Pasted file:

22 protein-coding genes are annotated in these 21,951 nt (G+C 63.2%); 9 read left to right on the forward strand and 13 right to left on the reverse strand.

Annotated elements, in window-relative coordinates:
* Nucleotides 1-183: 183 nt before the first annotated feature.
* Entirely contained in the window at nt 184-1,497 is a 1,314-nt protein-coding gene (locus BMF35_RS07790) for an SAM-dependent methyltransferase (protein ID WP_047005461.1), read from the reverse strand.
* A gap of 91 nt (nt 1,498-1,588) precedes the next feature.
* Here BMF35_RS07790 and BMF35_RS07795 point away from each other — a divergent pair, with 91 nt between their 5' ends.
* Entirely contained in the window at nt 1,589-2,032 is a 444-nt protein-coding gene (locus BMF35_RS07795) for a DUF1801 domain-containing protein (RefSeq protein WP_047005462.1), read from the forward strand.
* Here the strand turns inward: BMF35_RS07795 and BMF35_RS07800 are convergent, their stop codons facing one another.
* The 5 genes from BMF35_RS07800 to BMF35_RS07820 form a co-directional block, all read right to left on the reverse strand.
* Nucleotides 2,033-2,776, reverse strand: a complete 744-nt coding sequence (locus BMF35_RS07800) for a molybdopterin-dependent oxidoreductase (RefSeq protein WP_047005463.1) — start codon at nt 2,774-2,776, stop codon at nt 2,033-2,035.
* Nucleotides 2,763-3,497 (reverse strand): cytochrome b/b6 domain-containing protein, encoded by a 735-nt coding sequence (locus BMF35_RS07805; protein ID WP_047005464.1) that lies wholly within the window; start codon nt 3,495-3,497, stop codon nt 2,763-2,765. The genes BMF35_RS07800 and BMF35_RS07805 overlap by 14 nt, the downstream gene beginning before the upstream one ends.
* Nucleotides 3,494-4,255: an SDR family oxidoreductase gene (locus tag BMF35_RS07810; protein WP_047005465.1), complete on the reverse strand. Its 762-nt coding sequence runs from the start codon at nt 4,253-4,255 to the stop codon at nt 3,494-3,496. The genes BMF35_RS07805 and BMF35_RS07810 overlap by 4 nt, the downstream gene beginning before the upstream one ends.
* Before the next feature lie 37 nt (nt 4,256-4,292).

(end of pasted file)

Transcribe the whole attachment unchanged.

22 protein-coding genes are annotated in these 21,951 nt (G+C 63.2%); 9 read left to right on the forward strand and 13 right to left on the reverse strand.

Annotated elements, in window-relative coordinates:
* Nucleotides 1-183: 183 nt before the first annotated feature.
* Entirely contained in the window at nt 184-1,497 is a 1,314-nt protein-coding gene (locus BMF35_RS07790) for an SAM-dependent methyltransferase (protein ID WP_047005461.1), read from the reverse strand.
* A gap of 91 nt (nt 1,498-1,588) precedes the next feature.
* Here BMF35_RS07790 and BMF35_RS07795 point away from each other — a divergent pair, with 91 nt between their 5' ends.
* Entirely contained in the window at nt 1,589-2,032 is a 444-nt protein-coding gene (locus BMF35_RS07795) for a DUF1801 domain-containing protein (RefSeq protein WP_047005462.1), read from the forward strand.
* Here the strand turns inward: BMF35_RS07795 and BMF35_RS07800 are convergent, their stop codons facing one another.
* The 5 genes from BMF35_RS07800 to BMF35_RS07820 form a co-directional block, all read right to left on the reverse strand.
* Nucleotides 2,033-2,776, reverse strand: a complete 744-nt coding sequence (locus BMF35_RS07800) for a molybdopterin-dependent oxidoreductase (RefSeq protein WP_047005463.1) — start codon at nt 2,774-2,776, stop codon at nt 2,033-2,035.
* Nucleotides 2,763-3,497 (reverse strand): cytochrome b/b6 domain-containing protein, encoded by a 735-nt coding sequence (locus BMF35_RS07805; protein ID WP_047005464.1) that lies wholly within the window; start codon nt 3,495-3,497, stop codon nt 2,763-2,765. The genes BMF35_RS07800 and BMF35_RS07805 overlap by 14 nt, the downstream gene beginning before the upstream one ends.
* Nucleotides 3,494-4,255: an SDR family oxidoreductase gene (locus tag BMF35_RS07810; protein WP_047005465.1), complete on the reverse strand. Its 762-nt coding sequence runs from the start codon at nt 4,253-4,255 to the stop codon at nt 3,494-3,496. The genes BMF35_RS07805 and BMF35_RS07810 overlap by 4 nt, the downstream gene beginning before the upstream one ends.
* Before the next feature lie 37 nt (nt 4,256-4,292).